Third-quarter rally pushes Saline past Ann Arbor Huron for first district title since 2013
YPSILANTI — Down by nine points in the third quarter, the Saline Hornets needed to take a deep breath, and relax.
It worked, as they ripped off a 12-0 run to take the lead, but then the Hornets needed to do the same thing again in the final moments of Friday’s Division 1 district title game, hitting just enough of their free throws in the final 71 seconds to close out a 50-44 win over SEC Red champion Ann Arbor Huron.
“It’s incredible,” said junior Ella Stemmer, who scored nine of her 19 points in the fourth quarter, including a pair of critical 3-pointers to keep the Hornets ahead. “We’ve been pursuing this for so long. We knew coming in here, we weren’t going to leave her without a championship. It’s great.”
The district title is Saline’s first since 2013, and the win gives the Hornets 21 on the season, matching the school record for wins.
“It feels amazing for these incredible young women. That’s what it feels like. This victory is something that they put their blood, sweat, tears — and relationships — on the line for,” Saline coach Leigh Ann Roehm said. “It feels like happiness and joy for the most wonderful kids in the world.”
With the win, Saline (21-2) advances to next week’s regional at Dexter, where they’ll face KLAA East champion Wayne Memorial (17-4) at 5:30 p.m. Brighton (20-3) and Plymouth (14-8) will face off at 7 p.m. in the other regional semifinal.
“We’re going to enjoy the moment here, and treasure this, but we have tough competition in our region,” Roehm said. “We’re going to get right back to work, preparing for whoever we have to face, because whoever it is, it’s a tough team.”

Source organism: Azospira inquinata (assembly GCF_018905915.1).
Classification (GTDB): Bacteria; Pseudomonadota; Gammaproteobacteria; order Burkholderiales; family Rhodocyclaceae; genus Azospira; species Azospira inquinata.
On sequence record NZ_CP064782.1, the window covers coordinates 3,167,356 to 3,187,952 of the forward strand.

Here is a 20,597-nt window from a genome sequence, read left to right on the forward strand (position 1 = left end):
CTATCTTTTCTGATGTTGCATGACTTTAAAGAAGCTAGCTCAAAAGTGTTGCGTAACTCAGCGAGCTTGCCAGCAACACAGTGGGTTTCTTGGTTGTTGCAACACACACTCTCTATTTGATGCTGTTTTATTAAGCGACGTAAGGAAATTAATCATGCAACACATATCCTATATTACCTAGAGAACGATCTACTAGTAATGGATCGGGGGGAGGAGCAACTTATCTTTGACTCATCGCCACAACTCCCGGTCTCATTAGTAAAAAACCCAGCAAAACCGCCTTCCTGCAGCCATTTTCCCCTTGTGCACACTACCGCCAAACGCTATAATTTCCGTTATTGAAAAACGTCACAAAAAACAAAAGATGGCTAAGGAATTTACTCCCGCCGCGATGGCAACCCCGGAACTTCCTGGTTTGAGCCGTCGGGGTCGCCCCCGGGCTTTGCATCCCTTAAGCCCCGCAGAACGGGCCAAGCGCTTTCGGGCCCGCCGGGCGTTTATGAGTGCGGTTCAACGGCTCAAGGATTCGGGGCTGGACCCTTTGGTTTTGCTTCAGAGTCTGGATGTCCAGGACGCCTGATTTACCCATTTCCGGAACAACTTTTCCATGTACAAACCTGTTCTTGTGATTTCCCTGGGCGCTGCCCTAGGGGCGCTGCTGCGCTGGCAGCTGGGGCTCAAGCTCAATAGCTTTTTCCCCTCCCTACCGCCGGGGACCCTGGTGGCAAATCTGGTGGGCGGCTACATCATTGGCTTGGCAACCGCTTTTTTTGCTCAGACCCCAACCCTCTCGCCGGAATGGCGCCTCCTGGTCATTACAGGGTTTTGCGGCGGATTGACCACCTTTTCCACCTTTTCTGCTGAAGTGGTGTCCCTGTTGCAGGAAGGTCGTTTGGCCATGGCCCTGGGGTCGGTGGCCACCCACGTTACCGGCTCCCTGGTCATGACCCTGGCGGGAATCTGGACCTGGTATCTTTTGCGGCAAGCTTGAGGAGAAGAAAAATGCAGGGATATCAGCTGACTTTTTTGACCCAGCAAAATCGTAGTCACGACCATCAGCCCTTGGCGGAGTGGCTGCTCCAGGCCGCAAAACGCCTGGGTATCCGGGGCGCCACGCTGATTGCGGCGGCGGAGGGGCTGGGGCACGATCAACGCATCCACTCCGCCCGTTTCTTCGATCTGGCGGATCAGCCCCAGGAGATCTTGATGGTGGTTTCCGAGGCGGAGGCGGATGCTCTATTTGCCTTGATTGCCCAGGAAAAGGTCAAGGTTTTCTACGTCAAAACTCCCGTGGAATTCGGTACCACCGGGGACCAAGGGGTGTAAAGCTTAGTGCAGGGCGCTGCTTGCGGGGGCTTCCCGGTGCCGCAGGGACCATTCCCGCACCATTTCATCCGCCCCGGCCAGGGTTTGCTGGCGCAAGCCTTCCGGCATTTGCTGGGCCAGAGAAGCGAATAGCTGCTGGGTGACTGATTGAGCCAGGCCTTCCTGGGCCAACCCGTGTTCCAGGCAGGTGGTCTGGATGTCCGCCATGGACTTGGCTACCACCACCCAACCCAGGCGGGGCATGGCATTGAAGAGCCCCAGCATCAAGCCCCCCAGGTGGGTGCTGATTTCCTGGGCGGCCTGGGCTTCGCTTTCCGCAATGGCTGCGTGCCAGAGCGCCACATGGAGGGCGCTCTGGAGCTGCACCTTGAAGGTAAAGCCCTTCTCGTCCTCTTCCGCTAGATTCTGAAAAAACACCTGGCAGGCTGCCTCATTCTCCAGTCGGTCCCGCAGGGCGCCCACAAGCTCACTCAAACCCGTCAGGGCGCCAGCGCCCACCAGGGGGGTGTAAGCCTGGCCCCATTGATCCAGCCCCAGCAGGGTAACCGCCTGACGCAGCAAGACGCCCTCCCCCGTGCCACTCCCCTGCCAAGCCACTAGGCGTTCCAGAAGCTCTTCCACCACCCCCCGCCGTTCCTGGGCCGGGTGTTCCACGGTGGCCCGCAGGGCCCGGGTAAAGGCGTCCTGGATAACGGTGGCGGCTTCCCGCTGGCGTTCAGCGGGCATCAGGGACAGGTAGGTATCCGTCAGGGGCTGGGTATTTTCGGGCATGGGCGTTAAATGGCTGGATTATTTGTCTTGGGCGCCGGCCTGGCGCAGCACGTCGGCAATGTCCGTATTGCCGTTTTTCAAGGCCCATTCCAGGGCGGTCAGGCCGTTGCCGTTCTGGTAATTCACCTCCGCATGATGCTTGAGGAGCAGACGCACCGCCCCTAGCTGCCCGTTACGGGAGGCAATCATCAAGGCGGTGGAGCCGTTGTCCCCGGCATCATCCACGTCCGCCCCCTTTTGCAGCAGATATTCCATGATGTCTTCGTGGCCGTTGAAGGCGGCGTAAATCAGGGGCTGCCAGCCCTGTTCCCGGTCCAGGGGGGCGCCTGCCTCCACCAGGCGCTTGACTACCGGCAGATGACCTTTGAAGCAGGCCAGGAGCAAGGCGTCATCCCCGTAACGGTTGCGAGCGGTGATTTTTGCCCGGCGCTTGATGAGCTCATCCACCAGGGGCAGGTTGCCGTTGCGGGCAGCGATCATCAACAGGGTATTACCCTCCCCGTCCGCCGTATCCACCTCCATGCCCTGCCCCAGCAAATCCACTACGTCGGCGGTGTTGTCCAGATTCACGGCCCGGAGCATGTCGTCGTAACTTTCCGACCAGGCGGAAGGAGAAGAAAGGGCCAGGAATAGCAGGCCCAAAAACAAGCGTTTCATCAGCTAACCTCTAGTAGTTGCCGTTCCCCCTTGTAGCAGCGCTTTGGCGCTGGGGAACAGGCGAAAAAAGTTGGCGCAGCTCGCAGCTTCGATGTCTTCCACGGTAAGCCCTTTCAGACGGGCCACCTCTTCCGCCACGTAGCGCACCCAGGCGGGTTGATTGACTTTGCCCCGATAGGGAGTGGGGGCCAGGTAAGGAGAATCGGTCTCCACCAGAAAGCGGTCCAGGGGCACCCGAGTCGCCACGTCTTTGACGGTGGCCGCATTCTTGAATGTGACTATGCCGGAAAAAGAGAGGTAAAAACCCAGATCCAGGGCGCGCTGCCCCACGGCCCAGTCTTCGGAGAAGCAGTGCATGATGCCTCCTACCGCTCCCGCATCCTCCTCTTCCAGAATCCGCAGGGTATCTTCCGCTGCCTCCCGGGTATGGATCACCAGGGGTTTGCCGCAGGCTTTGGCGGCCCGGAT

It’s a trip Saline has been building toward for a while.
The Hornets lost by two, 28-26, to Pioneer in last year’s district championship game, but weren’t going to let that happen again.
“It just shows how much confidence they have in each other, and in themselves. It’s also not just an accident that it happened. It’s a mark of a lot of work, that they’ve put in, all the way from the end of last season, the bitter taste they felt in their mouth, all the way until now. It wasn’t an accident,” said Roehm, who called a timeout when the River Rats (19-4) pushed their lead to nine, 29-20, less than three minutes into the second half.
“It was about one possession at a time, and about us just breathing, and visualizing what we needed to do. We also talked about how, defensively, we needed to become impassioned. We were playing tough, but I felt like there was a lack of passion behind every single one of our movements. They came out and they really did that. Every rotation was faster. Every pursuit of the ball was greater, and I think that was the difference after that timeout.”
Senior Steffi Bentley scored 10 of her 17 points in the third quarter, eight of them in the Hornets’ run to erase the Huron lead.
“She was incredible. And they were tough shots, too. They were contested. They were strong, powerful moves,” Roehm said. “You can’t be fooled by Steffi’s slender build. She’s a tough player: She’s going to grab the ball and finishes so strong around the rim. I feel like she’s an underrated player in the state, man. That kid, I’d go to battle with, any day.”
That was the stretch that left Huron coach Scott Hunter scratching his head, too.